Archive for July, 2010

New Book by Dr. Haykin: The Empire of the Holy Spirit

July 29th, 2010 Posted in Uncategorized

Dr. Haykin’s newest release, The Empire of the Holy Spirit, is soon to be released from Borderstone Press.  This book can be ordered directly from the publisher by contacting Roger Duke at rogerdduke@borderstonepress.com. Combining both keen historical reflection and rich biblical insight, Michael Haykin has pulled from his expertise in both church history and biblical spirituality in the writing of this volume.

The book has already received high praise from several individuals who have endorsed the book.  Dr. Russell Moore, Dean of the School of Theology at The Southern Baptist Theological Seminary, writes:

Michael Haykin’s The Empire of the Holy Spirit is not just a book about the Holy Spirit.  This is a book written, obviously, by one who knows the Person (not just the topic) of which he writes.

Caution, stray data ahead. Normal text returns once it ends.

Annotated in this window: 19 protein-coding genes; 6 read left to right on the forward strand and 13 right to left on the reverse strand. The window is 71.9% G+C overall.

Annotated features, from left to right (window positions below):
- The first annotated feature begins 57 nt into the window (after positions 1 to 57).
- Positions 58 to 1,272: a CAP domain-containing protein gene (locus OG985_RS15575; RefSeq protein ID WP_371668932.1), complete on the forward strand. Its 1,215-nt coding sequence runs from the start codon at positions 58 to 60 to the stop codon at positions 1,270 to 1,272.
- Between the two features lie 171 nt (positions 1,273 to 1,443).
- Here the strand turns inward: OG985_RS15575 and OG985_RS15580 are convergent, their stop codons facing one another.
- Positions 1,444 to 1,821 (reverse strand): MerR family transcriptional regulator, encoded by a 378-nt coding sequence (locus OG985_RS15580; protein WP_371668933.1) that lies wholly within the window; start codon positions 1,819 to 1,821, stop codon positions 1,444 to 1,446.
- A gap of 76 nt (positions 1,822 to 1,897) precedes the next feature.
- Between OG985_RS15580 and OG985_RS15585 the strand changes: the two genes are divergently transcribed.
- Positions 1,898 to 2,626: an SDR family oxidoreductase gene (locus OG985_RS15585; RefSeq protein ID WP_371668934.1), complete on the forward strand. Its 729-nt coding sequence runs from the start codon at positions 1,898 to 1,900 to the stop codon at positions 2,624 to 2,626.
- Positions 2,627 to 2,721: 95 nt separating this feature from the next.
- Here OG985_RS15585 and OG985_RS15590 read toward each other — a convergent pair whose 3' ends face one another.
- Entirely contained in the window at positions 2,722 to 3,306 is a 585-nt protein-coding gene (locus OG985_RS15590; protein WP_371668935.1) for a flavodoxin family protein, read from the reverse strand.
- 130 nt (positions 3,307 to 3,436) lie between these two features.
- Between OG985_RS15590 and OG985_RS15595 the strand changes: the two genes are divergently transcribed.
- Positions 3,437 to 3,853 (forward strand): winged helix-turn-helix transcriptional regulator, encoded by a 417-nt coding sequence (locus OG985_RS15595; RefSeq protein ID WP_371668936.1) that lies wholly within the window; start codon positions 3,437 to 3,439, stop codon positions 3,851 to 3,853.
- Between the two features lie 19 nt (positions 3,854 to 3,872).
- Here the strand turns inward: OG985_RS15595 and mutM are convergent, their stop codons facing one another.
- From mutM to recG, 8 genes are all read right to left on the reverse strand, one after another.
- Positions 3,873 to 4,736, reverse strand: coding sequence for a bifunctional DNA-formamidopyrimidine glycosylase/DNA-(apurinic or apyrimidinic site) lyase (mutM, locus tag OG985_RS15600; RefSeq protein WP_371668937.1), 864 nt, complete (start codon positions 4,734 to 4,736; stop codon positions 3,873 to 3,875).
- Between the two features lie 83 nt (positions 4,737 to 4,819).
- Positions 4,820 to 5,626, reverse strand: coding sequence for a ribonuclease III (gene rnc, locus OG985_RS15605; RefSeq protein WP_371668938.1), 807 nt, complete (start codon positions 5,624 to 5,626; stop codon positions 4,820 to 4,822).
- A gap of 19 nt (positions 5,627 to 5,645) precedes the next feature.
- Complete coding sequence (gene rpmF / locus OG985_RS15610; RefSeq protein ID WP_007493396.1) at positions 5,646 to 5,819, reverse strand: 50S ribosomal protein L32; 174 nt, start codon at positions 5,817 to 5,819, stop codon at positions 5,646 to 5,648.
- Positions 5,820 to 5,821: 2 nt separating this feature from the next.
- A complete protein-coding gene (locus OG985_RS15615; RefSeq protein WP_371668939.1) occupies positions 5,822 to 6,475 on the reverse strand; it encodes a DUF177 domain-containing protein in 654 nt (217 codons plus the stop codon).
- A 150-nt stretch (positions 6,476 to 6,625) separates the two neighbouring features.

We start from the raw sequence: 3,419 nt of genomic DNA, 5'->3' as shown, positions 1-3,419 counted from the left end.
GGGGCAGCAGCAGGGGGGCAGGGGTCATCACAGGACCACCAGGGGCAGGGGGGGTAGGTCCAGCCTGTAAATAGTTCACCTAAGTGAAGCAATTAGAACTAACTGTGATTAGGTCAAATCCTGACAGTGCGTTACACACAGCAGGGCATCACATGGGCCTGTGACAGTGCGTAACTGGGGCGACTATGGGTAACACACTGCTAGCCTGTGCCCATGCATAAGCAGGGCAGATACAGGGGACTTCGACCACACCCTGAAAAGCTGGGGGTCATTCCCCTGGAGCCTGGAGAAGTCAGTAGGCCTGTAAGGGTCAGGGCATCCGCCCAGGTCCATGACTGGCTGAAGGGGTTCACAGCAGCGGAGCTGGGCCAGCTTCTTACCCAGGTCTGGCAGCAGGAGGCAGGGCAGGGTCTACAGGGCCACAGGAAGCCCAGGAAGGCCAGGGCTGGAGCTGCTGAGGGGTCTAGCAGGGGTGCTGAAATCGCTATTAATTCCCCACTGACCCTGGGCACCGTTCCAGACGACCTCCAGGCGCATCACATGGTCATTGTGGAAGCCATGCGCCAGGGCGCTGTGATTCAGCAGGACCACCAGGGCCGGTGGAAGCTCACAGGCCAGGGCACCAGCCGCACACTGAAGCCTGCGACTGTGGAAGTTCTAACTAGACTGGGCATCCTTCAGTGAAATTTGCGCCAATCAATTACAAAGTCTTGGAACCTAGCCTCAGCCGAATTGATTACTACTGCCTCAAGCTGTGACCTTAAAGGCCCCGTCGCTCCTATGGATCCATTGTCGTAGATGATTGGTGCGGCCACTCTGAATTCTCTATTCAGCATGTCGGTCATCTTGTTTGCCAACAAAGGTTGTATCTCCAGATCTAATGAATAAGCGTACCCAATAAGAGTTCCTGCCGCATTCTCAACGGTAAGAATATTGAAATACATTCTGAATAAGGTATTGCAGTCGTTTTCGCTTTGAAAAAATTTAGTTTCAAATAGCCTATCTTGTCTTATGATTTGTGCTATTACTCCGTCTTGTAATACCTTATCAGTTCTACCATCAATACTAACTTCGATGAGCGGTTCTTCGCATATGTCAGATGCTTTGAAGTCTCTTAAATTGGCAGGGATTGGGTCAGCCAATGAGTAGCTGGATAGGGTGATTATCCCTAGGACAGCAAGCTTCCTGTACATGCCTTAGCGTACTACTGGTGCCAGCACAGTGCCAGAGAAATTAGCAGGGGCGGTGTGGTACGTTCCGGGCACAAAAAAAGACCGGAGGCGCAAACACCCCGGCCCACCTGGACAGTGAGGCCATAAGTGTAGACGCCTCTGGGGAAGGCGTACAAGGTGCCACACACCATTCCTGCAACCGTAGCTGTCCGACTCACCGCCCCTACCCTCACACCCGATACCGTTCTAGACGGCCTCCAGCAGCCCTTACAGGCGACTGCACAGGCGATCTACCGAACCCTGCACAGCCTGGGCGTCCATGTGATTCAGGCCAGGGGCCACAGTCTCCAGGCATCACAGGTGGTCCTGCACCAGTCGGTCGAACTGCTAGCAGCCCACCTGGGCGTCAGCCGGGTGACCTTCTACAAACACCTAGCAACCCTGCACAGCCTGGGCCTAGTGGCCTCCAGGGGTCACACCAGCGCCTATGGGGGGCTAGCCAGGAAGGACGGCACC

This book will prompt you to think.  You’ll want to scratch down notes, and talk about insights over coffee with friends.  But, more than that, this book will prompt you to get on your knees, through the Spirit of God, and cry out “Abba Father!”

Dr. Donald Whitney, author of Spiritual Disciplines for the Christian Life, has also endorsed the book:

Besides Michael Haykin, few people, to my knowledge, could have written such a book as this with the same credibility.